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Restraining Orders

Restraining Orders In Wisconsin

Information obtained from the Wisconsin Department of Justice

A restraining order is a court order that prohibits one person from having contact with another. Restraining orders are generally used when one person wants protection from another.

You do NOT need an attorney. Wisconsin law allows you to seek a restraining order without a lawyer’s help. But many people feel more comfortable hiring an attorney.

Service representatives such as victim/witness or family violence specialists and battered women’s advocates can provide support in obtaining a restraining order. They may attend court hearings with you, but cannot speak for you in court.

Forms and information about restraining orders are available at your county courthouse, usually in the clerk of courts office.

It costs about $100 to obtain a restraining order. By state law, a fee of $78 is charged for filing a civil case with the court. An additional charge is paid to law enforcement to serve the restraining order. These charges vary from county to county, but average about $20. (There are additional attorney fees.)

Payment can be forgiven. If you are not able to pay the filing fee, you are still entitled to protection under the law. Counties often waive fees or make other arrangements for those unable to pay the fees. You will be required to fill out a form called an affidavit of indigency to obtain this benefit. In most counties, this is found at the clerk of courts office.

Three types of restraining orders can be obtained:

Domestic abuse: If another adult has intentionally caused you physical pain, physical injury or illness; intentionally impaired your physical condition; violated any Wisconsin sexual assault law; or threatened to harm you physically or sexually, you may ask for a domestic abuse restraining order.

Harassment: If another adult attempts to, threatens to or actually does strike, shove, kick or otherwise subject you to physical contact or repeatedly acts in a harassing or intimidating manner toward you for no legitimate purpose, you may ask for a harassment restraining order.

Child abuse: If a child is physically injured by other than accidental means, is a victim of sexual assault or exploitation, or is permitted or forced to violate prostitution laws, or is emotionally damaged, the child, a parent, stepparent or legal guardian may ask for a child abuse restraining order.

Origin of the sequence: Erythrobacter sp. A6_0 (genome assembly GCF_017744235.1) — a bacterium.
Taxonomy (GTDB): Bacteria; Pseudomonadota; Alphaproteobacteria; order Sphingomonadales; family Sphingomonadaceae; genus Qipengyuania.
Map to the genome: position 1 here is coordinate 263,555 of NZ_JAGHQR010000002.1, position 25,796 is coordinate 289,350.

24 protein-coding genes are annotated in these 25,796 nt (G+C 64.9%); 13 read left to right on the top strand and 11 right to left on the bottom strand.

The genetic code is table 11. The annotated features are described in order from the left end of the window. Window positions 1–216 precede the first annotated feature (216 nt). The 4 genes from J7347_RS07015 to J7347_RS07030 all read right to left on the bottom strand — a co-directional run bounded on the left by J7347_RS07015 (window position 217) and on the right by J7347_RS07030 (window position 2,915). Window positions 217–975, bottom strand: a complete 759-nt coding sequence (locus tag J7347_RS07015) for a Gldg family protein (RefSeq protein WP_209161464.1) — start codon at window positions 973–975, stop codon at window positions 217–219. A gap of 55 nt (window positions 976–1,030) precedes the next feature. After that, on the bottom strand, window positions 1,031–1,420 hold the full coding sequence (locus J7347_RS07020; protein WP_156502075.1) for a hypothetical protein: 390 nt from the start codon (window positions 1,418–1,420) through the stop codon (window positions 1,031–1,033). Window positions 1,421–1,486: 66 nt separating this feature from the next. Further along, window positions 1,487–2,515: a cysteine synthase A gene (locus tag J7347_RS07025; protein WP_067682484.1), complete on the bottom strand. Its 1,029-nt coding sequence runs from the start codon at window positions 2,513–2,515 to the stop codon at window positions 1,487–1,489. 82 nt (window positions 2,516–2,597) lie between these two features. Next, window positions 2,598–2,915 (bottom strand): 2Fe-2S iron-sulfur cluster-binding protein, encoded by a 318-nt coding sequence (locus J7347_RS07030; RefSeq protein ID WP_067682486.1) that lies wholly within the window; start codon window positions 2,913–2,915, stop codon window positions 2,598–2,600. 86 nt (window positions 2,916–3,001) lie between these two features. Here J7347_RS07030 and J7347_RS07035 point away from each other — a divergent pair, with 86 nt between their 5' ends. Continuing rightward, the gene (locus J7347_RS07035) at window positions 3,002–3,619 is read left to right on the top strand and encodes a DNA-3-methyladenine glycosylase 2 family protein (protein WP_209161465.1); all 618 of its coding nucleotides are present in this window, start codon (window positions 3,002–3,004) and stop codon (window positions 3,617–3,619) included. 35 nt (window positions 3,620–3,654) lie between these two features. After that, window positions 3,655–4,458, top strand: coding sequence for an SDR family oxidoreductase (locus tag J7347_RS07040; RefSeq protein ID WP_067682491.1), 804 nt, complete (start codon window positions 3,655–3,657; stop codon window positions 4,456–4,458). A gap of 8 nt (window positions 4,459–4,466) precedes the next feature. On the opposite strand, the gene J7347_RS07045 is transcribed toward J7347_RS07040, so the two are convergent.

A Two-Step Process

Those who seek restraining orders are called petitioners because they petition the court to order another person to stay away from them. The person being asked to stay away is called the respondent, because he or she has the right to “respond” to the court as to what is said in the petition.

Step 1: Temporary Restraining Order (TRO)

People ask for TROs because they need immediate protection. To obtain one:

1. Decide which type of restraining order fits your situation.

2. Fill out forms asking for protection, giving specific examples of the abuse.

3. Take the completed forms to a county judge or court commissioner. The office where you obtained the forms can tell you where they should be returned.

4. A court official conducts a temporary restraining order hearing, where you may be asked about the alleged abuse or why you need a restraining order.

5. The judge or court commissioner may issue a restraining order for up to seven days. If a TRO is ordered, a date for the next hearing is set.

6. A law enforcement agency will serve the TRO on the respondent. This means the person is officially notified to stay away from you temporarily and is informed of the types of abuse you say happened and the next court hearing.

8. Obtain written proof from law enforcement that the TRO was served, because the court will ask for that proof at the injunction hearing.

Step 2: The Injunction Hearing

1. You must appear in court to obtain a restraining order or “injunction.” The time and place for this hearing was set during the TRO hearing.

2. The court official will allow you and the respondent to testify. It is important to bring information such as police or medical reports that back up your story. You may be allowed to discuss only incidents you outlined in the TRO petition, so be sure you fill out the forms completely.

3. If the court official finds you are in continued danger, he or she will issue a restraining order for up to four years.

4. At the end of the hearing, the court official will tell you whether the restraining order is still in effect and for how long.

5. You may ask the court to set a time for the respondent to collect his or her belongings if you lived together. You may ask that a police officer be present at that time.

6. You will be given a copy of the court’s order. If the respondent is not at the hearing, the order will be served on him or her by law enforcement.